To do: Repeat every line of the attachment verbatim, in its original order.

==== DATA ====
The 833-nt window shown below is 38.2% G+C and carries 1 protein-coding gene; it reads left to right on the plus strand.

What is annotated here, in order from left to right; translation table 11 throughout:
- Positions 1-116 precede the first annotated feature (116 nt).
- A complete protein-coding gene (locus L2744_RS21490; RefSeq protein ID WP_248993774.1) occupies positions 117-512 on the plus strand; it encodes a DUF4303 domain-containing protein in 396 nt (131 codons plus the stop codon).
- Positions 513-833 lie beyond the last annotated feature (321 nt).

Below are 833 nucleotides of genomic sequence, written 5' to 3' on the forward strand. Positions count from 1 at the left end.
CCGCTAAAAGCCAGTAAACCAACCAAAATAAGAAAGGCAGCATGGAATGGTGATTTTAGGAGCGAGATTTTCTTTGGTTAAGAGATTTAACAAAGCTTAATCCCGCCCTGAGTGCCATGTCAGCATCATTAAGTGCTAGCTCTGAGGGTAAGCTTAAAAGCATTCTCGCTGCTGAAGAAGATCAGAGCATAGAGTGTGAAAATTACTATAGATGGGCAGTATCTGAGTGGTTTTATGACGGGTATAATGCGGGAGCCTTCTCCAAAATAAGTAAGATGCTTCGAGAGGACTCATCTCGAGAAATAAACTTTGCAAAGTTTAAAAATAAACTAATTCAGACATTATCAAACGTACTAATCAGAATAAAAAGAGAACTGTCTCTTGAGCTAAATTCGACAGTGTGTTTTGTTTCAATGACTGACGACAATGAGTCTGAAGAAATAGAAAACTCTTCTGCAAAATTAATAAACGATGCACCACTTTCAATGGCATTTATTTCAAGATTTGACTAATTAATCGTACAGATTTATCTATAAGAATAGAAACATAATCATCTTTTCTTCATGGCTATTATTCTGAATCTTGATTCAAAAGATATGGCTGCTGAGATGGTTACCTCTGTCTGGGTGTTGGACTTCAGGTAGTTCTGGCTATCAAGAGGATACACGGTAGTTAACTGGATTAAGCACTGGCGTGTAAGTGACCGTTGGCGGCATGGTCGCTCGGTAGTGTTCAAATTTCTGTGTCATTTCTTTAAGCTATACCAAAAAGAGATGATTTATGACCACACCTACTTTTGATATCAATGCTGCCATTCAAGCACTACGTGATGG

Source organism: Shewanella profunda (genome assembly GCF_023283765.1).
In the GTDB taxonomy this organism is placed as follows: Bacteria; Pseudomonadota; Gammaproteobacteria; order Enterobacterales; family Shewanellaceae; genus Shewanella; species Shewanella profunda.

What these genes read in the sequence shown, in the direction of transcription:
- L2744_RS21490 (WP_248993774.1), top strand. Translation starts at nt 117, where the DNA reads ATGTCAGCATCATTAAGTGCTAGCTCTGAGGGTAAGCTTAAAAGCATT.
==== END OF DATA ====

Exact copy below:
The 833-nt window shown below is 38.2% G+C and carries 1 protein-coding gene; it reads left to right on the plus strand.

What is annotated here, in order from left to right; translation table 11 throughout:
- Positions 1-116 precede the first annotated feature (116 nt).
- A complete protein-coding gene (locus L2744_RS21490; RefSeq protein ID WP_248993774.1) occupies positions 117-512 on the plus strand; it encodes a DUF4303 domain-containing protein in 396 nt (131 codons plus the stop codon).
- Positions 513-833 lie beyond the last annotated feature (321 nt).

Below are 833 nucleotides of genomic sequence, written 5' to 3' on the forward strand. Positions count from 1 at the left end.
CCGCTAAAAGCCAGTAAACCAACCAAAATAAGAAAGGCAGCATGGAATGGTGATTTTAGGAGCGAGATTTTCTTTGGTTAAGAGATTTAACAAAGCTTAATCCCGCCCTGAGTGCCATGTCAGCATCATTAAGTGCTAGCTCTGAGGGTAAGCTTAAAAGCATTCTCGCTGCTGAAGAAGATCAGAGCATAGAGTGTGAAAATTACTATAGATGGGCAGTATCTGAGTGGTTTTATGACGGGTATAATGCGGGAGCCTTCTCCAAAATAAGTAAGATGCTTCGAGAGGACTCATCTCGAGAAATAAACTTTGCAAAGTTTAAAAATAAACTAATTCAGACATTATCAAACGTACTAATCAGAATAAAAAGAGAACTGTCTCTTGAGCTAAATTCGACAGTGTGTTTTGTTTCAATGACTGACGACAATGAGTCTGAAGAAATAGAAAACTCTTCTGCAAAATTAATAAACGATGCACCACTTTCAATGGCATTTATTTCAAGATTTGACTAATTAATCGTACAGATTTATCTATAAGAATAGAAACATAATCATCTTTTCTTCATGGCTATTATTCTGAATCTTGATTCAAAAGATATGGCTGCTGAGATGGTTACCTCTGTCTGGGTGTTGGACTTCAGGTAGTTCTGGCTATCAAGAGGATACACGGTAGTTAACTGGATTAAGCACTGGCGTGTAAGTGACCGTTGGCGGCATGGTCGCTCGGTAGTGTTCAAATTTCTGTGTCATTTCTTTAAGCTATACCAAAAAGAGATGATTTATGACCACACCTACTTTTGATATCAATGCTGCCATTCAAGCACTACGTGATGG

Source organism: Shewanella profunda (genome assembly GCF_023283765.1).
In the GTDB taxonomy this organism is placed as follows: Bacteria; Pseudomonadota; Gammaproteobacteria; order Enterobacterales; family Shewanellaceae; genus Shewanella; species Shewanella profunda.

What these genes read in the sequence shown, in the direction of transcription:
- L2744_RS21490 (WP_248993774.1), top strand. Translation starts at nt 117, where the DNA reads ATGTCAGCATCATTAAGTGCTAGCTCTGAGGGTAAGCTTAAAAGCATT.